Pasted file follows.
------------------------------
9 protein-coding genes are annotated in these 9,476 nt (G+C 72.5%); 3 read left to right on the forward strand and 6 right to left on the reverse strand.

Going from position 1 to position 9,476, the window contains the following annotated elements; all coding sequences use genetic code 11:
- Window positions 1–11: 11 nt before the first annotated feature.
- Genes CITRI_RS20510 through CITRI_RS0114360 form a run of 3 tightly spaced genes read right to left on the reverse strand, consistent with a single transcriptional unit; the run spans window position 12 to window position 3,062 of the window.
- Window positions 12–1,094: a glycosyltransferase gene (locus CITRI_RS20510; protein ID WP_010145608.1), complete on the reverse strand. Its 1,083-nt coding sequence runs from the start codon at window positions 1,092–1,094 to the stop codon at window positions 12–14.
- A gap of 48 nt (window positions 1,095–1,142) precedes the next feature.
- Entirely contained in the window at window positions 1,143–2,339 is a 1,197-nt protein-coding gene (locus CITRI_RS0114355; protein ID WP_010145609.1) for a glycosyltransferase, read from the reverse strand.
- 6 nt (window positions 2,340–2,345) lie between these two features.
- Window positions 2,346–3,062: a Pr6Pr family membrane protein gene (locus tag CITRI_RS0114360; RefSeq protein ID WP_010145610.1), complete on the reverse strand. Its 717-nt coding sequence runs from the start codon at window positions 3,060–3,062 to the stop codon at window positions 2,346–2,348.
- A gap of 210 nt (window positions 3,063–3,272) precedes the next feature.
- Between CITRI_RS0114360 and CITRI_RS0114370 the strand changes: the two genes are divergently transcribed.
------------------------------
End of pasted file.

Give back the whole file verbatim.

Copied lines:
9 protein-coding genes are annotated in these 9,476 nt (G+C 72.5%); 3 read left to right on the forward strand and 6 right to left on the reverse strand.

Going from position 1 to position 9,476, the window contains the following annotated elements; all coding sequences use genetic code 11:
- Window positions 1–11: 11 nt before the first annotated feature.
- Genes CITRI_RS20510 through CITRI_RS0114360 form a run of 3 tightly spaced genes read right to left on the reverse strand, consistent with a single transcriptional unit; the run spans window position 12 to window position 3,062 of the window.
- Window positions 12–1,094: a glycosyltransferase gene (locus CITRI_RS20510; protein ID WP_010145608.1), complete on the reverse strand. Its 1,083-nt coding sequence runs from the start codon at window positions 1,092–1,094 to the stop codon at window positions 12–14.
- A gap of 48 nt (window positions 1,095–1,142) precedes the next feature.
- Entirely contained in the window at window positions 1,143–2,339 is a 1,197-nt protein-coding gene (locus CITRI_RS0114355; protein ID WP_010145609.1) for a glycosyltransferase, read from the reverse strand.
- 6 nt (window positions 2,340–2,345) lie between these two features.
- Window positions 2,346–3,062: a Pr6Pr family membrane protein gene (locus tag CITRI_RS0114360; RefSeq protein ID WP_010145610.1), complete on the reverse strand. Its 717-nt coding sequence runs from the start codon at window positions 3,060–3,062 to the stop codon at window positions 2,346–2,348.
- A gap of 210 nt (window positions 3,063–3,272) precedes the next feature.
- Between CITRI_RS0114360 and CITRI_RS0114370 the strand changes: the two genes are divergently transcribed.